RE: [Histonet] Dissection boards
Before you make your decision you may like to consider the following (from
our local jounal "Histograph")
Tony Henwood JP, MSc, BAppSc, GradDipSysAnalys, CT(ASC)
Laboratory Manager & Senior Scientist
The Children's Hospital at Westmead,
Locked Bag 4001, Westmead, 2145, AUSTRALIA.
Tel: 612 9845 3306
Fax: 612 9845 3318
The Wood Chopping Board
Many Histopathology Laboratories continue to use wooden cut-up boards. One
advantage over plastic, glass or steel boards seems to be that there is less
damage to knives and scalpels. This results in prolonged blade life. One
major concern is the perceived difficulty in adequately cleaning and
disinfecting wooden boards.
Several years ago Dr. Dean Cliver and his associates at the University of
Wisconsin-Madison, USA, presented their work on the safety of plastic and
wooden cutting boards. Their research was first intended to develop means of
disinfecting wooden cutting surfaces, so that they would be almost as safe
as plastics. Their safety concern was that bacteria such as Escherichia coli
O157:H7 (commonly known as E-coli) and Salmonella, which might contaminate a
work surface when raw meat was being prepared, ought not remain on the
surface to contaminate other foods that might be eaten without further
cooking. They soon found that disease bacteria such as these were not
recoverable from wooden surfaces in a short time after they were applied,
unless very large numbers were used. New plastic surfaces allowed the
bacteria to persist, but were easily cleaned and disinfected. However,
wooden boards that had been used and had many knife cuts acted almost the
same as new wood, whereas plastic surfaces that were knife-scarred were
impossible to clean and disinfect manually, especially when food residues
such as chicken fat were present.
Although the bacteria that had disappeared from the wood surfaces were found
alive inside the wood for some time after application, they evidently did
not multiply, and they gradually died. They could be detected only by
splitting or gouging the wood or by forcing water completely through from
one surface to the other. If a sharp knife is used to cut into the work
surfaces after used plastic or wood had been contaminated with bacteria and
cleaned manually, more bacteria were recovered from a used plastic surface
than from a used wood surface. "Manual cleaning", in their experiments, had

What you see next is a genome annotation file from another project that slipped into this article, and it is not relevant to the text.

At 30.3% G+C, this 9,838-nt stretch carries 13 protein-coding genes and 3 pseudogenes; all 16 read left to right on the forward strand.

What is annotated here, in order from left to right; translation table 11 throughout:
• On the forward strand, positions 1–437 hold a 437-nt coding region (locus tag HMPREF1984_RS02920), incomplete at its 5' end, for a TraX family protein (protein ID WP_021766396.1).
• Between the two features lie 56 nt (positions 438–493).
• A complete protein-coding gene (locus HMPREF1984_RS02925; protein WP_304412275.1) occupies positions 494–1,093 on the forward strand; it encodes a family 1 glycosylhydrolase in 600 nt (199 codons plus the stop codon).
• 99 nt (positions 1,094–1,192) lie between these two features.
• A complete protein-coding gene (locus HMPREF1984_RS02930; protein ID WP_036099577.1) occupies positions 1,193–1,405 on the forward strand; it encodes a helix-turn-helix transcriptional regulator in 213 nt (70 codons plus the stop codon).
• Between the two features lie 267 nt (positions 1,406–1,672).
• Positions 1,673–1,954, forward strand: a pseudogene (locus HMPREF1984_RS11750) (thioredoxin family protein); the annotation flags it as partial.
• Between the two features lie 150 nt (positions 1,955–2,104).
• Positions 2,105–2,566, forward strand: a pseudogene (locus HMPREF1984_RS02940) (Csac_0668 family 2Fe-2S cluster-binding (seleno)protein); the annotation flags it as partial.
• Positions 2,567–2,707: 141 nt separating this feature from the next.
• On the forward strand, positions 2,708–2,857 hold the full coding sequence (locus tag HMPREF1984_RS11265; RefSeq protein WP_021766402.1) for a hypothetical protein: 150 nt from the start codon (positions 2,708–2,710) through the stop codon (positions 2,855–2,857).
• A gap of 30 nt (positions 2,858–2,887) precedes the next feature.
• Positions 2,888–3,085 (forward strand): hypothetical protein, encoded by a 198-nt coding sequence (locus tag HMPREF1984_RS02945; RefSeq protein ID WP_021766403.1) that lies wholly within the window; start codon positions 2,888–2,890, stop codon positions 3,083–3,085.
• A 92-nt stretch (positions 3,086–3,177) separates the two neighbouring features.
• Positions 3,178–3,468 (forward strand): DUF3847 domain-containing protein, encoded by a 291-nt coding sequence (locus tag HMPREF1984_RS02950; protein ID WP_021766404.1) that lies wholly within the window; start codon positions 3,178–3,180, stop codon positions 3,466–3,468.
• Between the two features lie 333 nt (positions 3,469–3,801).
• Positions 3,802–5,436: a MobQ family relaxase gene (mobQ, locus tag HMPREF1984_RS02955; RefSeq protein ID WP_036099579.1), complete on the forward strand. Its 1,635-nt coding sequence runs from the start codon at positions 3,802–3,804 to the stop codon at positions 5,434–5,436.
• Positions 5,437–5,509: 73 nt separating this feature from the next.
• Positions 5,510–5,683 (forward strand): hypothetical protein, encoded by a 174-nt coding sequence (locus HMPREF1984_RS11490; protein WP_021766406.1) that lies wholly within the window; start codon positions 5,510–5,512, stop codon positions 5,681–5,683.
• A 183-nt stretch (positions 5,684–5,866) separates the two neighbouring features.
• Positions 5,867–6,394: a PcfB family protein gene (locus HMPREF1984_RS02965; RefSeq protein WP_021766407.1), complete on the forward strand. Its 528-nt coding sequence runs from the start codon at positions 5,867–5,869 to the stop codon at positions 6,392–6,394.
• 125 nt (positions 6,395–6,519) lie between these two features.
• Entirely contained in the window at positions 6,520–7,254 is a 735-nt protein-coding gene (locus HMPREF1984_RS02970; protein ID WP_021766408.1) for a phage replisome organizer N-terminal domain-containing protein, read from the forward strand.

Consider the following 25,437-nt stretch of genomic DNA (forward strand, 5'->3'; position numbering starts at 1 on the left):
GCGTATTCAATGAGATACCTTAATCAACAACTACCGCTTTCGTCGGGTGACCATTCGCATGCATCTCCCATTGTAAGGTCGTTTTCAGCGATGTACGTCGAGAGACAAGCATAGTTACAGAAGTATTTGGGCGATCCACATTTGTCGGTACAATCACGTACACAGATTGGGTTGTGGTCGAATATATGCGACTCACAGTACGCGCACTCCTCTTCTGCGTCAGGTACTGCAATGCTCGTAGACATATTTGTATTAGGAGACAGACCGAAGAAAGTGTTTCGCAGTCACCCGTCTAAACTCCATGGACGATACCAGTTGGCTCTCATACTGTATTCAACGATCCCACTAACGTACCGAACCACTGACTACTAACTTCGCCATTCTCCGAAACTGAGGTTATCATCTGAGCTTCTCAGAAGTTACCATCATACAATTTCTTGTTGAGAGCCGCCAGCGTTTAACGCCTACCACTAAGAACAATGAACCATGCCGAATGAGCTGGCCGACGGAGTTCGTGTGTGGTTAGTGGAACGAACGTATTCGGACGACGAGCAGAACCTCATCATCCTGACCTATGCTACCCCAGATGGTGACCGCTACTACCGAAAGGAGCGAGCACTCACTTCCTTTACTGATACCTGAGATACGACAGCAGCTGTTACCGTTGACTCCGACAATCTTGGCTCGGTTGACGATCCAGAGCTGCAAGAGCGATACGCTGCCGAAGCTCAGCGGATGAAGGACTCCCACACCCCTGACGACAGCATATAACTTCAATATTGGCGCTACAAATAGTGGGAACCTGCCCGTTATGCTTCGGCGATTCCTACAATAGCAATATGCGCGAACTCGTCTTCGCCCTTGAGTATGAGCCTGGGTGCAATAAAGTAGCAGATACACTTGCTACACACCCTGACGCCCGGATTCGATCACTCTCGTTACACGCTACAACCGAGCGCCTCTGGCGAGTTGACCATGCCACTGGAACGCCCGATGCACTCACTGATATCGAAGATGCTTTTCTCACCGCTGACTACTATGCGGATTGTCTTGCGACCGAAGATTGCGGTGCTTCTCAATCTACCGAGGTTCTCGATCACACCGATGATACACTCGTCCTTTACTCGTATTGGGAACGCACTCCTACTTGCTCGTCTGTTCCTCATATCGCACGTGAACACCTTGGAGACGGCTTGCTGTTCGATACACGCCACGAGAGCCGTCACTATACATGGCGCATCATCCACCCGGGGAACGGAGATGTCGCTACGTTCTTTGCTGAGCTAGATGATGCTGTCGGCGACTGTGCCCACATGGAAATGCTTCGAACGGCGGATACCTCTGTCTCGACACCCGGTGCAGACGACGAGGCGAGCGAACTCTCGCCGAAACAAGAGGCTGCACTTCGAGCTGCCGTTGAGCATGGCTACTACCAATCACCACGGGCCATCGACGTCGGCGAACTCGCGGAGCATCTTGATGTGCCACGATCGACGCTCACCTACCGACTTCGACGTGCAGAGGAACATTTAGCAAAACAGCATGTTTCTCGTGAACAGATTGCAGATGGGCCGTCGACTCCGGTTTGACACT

been done with a sponge, hot tap water, and liquid dishwashing detergent.
Mechanical cleaning with a dishwashing machine could be done successfully
with plastic surfaces (even if knife-scarred) and wooden boards especially
made for this. Wooden boards, but not plastics, that were small enough to
fit into a microwave oven could be disinfected rapidly, but care had to be
used to prevent overheating. Work surfaces that had been cleaned could be
disinfected with bleach (sodium hypochlorite) solutions. This disinfecting
was reliable only if cleaning had been done successfully.
A case-control study of sporadic salmonellosis had been done in California
and included cutting boards among many risk factors assessed (Kass et al
1992.). It revealed that those using wooden cutting boards in their home
kitchens were less than half as likely on average to contract salmonellosis
(odds ratio 0.42, 95% confidence interval 0.22-0.81). Those using synthetic
(plastic or glass) cutting boards were about twice as likely on average to
contract salmonellosis (O.R. 1.99, C.I. 1.03-3.85) and the effect of
cleaning the board regularly after preparing meat on it was not
statistically significant (O.R. 1.20, C.I. 0.54-2.68).
Dr. Dean Cliver and his co-workers have concluded that wooden cutting boards
are not a hazard to human health, but plastic cutting boards may be. As yet
the natural antibiotic has not been discovered. What are your thoughts?
Kass, P.H., et al., (1992) "Disease determinants of sporadic salmonellosis
in four northern California counties: a case control study of older children
and adults" Ann. Epidemiol. 2:683-696.
Ak, N. O., Cliver, D. O. Kaspar C. W., (1994) Cutting boards of plastic and
wood contaminated experimentally with bacteria. J. Food Protect. 57:16- 22.
Ak, N. O., Cliver D. O, Kaspar C. W., (1994) Decontamination of plastic and
wooden cutting boards for kitchen use. J. Food Protect. 57:23-30,36.
Galluzzo, L., Cliver D. O., (1996) Cutting boards and bacteria--oak vs.
Salmonella. Dairy, Food Environ. Sanit. 16:290-293.
Park, P. K., Cliver D. O., (1996) Disinfection of household cutting boards
with a microwave oven. J. Food. Protect. 59:1049-1054.
From: Katia Cristina Catunda [mailto:firstname.lastname@example.org]
Sent: Sunday, 17 July 2005 11:20 AM
Subject: [Histonet] Dissection boards
In our lab we still use wood-dissecting boards but we really want to change
it!! (wood can be very very very dirty after some years even if we submit
the boards to an intensive descontaminating process). Would like some tips
about what kind of material we should use it and what is the best option,
buy it from distributors like Mopec or to pay for someone to make them? Some
simple questions that makes a lot of difference for us...
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